MONTPELIER >> Most religious communities aim to lift the spirit. The nearly 50 Green Mountain congregations that make up Vermont Interfaith Action are adding another intention: "Raise the Wage."
The grass-roots group hopes to combat income inequity through a new campaign to convince state lawmakers to boost workers' pay from the current minimum of $9.60 an hour to $15 by 2020.
"The Vermont way is not seeing your neighbors go hungry or without heat," Fairfield resident Dustin Tanner, who grew up in a working family without enough money, said Wednesday at a kickoff event in Montpelier. "The day-to-day struggle is real in this state. Raising the wage is one of the easiest and most effective ways to fight poverty."
The campaign, which is also spearheaded by Rights & Democracy and supported by a dozen Vermont unions and social service organizations, is about to launch a website, raisethewagevt.wordpress.com, to introduce itself and its ideas.
State lawmakers approved legislation in 2014 to raise the minimum wage from $8.73 to $9.15 in 2015, $9.60 in 2016, $10 in 2017 and $10.50 in 2018, with subsequent years indexed to inflation.
"Vermont was one of the first to answer President Obama's call for states to bypass Congress and raise the minimum wage," Gov. Peter Shumlin's administration said in a statement at the time. "Vermont has one of the highest minimum wages in America."
But more than 70,000 Vermonters — some 12 percent of the state's population — are living below the federal poverty level, campaign organizers note.
"We can do something about this," they wrote in a public invitation to their event at Montpelier's Christ Episcopal Church. "While there have been modest improvements in the minimum wage in recent years, it's time we took bold action to address the poverty and income disparity in our state."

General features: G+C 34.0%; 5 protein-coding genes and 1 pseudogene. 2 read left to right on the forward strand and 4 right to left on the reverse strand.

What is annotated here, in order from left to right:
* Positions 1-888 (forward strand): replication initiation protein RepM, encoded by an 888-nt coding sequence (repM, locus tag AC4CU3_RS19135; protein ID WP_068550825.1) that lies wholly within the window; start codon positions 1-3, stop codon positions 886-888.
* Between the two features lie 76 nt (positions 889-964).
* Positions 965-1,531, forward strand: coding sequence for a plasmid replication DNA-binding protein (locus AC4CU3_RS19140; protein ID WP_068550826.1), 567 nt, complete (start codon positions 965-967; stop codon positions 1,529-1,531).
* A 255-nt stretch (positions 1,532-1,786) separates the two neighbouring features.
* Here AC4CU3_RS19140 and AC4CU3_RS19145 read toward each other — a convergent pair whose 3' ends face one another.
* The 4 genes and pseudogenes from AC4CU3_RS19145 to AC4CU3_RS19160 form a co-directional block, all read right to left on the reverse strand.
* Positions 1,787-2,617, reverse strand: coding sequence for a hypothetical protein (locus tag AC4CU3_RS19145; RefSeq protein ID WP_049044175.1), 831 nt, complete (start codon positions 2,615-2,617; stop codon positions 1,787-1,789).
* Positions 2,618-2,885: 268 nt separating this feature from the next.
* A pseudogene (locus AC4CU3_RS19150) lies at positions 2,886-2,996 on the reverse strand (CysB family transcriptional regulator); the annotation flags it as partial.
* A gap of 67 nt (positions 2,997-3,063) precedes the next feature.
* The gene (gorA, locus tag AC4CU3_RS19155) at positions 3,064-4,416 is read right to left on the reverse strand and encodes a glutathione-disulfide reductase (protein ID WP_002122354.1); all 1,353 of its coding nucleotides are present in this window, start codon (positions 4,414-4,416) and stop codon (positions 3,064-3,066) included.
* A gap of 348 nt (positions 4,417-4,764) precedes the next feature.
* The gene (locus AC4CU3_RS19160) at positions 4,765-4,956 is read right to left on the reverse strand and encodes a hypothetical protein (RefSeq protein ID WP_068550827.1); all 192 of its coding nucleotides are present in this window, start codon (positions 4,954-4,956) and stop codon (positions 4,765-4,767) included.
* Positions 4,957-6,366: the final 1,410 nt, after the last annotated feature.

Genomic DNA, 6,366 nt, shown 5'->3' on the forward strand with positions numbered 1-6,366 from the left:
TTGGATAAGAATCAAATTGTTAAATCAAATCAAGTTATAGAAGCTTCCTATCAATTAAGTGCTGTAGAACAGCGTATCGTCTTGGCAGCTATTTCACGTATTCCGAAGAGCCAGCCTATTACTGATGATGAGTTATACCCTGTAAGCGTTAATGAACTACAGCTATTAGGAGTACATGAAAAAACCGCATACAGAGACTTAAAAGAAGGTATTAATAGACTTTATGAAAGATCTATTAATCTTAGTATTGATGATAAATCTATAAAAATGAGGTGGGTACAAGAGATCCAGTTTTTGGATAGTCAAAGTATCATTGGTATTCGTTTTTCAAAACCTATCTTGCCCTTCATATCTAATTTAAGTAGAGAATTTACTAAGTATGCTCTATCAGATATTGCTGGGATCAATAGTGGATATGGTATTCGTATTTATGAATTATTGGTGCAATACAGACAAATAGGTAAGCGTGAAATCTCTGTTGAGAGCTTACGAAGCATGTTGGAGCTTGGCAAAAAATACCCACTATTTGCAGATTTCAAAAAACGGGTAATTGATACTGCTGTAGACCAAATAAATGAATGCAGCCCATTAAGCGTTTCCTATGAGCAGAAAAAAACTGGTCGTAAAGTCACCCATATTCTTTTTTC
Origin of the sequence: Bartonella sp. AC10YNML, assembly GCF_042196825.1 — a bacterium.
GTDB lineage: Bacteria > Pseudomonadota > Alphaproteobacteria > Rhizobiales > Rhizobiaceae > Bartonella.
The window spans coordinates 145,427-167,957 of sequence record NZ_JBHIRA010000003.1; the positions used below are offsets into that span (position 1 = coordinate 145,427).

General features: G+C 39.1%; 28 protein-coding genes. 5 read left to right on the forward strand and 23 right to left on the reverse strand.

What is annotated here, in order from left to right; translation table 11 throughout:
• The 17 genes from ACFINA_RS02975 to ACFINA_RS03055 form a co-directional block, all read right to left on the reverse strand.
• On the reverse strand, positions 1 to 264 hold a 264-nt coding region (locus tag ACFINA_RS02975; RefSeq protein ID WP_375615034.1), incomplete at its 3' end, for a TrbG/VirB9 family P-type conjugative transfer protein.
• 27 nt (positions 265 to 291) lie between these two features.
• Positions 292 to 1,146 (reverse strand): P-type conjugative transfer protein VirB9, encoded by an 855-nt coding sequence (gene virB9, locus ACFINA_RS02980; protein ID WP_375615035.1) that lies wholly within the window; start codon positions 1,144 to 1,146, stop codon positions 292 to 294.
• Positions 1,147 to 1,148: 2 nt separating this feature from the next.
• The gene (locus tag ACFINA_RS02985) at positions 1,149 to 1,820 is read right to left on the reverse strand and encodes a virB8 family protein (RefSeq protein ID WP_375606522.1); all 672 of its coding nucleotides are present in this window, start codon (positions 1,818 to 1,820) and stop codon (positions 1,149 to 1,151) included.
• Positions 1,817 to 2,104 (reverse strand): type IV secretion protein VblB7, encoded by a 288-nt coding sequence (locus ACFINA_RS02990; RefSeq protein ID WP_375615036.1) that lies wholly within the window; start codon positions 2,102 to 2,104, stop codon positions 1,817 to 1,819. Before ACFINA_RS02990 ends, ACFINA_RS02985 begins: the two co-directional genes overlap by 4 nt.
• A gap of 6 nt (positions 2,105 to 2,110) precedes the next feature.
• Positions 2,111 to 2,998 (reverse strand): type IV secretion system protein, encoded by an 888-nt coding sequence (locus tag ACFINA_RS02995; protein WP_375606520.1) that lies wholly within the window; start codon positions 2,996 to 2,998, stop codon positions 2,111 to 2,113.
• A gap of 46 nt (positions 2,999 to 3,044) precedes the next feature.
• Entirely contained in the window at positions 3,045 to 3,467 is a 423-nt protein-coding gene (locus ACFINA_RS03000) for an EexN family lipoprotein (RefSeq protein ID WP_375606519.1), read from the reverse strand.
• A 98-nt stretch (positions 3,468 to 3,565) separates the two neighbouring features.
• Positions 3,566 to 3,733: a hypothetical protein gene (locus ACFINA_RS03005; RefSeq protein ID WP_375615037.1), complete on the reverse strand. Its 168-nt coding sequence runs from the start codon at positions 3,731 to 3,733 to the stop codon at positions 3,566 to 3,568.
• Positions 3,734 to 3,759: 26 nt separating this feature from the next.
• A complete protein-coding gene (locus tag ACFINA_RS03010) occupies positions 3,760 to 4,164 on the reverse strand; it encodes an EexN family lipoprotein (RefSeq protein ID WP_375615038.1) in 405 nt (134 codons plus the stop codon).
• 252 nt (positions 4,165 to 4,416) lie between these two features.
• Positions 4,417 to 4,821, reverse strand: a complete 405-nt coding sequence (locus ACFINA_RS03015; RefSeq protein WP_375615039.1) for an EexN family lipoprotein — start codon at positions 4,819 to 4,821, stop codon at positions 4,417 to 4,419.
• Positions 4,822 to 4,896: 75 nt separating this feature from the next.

A new Vermont Raise the Wage Coalition Facebook page reports "the goal of this effort is to pass legislation in 2017" for implementation by 2020. But organizers have yet to outline specifics other than to say: "This legislation will pass by creating the political mandate for the incoming Vermont governor and Legislature through grassroots organizing, public education and events, earned media and communications, as well as voter and candidate engagement."
"This is more the first step in raising awareness," VIA community organizer Melissa Battah said of Wednesday's announcement.
"But this is a serious way we can move forward on alleviating poverty in Vermont," Rights & Democracy organizer Isaac Grimm added.
Founded by Burlington clergy and lay leaders in 2004, the statewide religious group boasts 48 member and affiliate congregations representing 10,000 Vermonters as far south as Brattleboro, where participants include the town's Centre Congregational and St. Michael's Episcopal Church.
"Our mission is to create solutions to systemic issues that prevent our most vulnerable citizens from enjoying the quality of life God intends for us all," the group states on its website, www.viavt.org.
VIA made a name for itself over the past year by launching a "Building a Moral Economy" campaign that spurred the state Legislature to call for more specific budget projections on the real cost of delivering public services in hopes of stimulating discussion on spending priorities.
The group views the minimum-wage campaign as "the next logical step," says the Rev. Earl Kooperkamp, pastor of Barre's Episcopal Church of the Good Shepherd and president of the VIA board of directors.
The Vermont Raise the Wage Coalition consists of VIA, Rights and Democracy and, in alphabetical order, Burlington "Fight for $15," Community of Vermont Elders, Green Mountain Self-Advocates, Hunger Free Vermont, National Association of Social Workers Vermont Chapter, Peace & Justice Center, Planned Parenthood of Northern New England, Service Employees International Union Local 200 United, Vermont Network Against Domestic and Sexual Violence, Voices for Vermont's Children and Working Vermont Labor Coalition.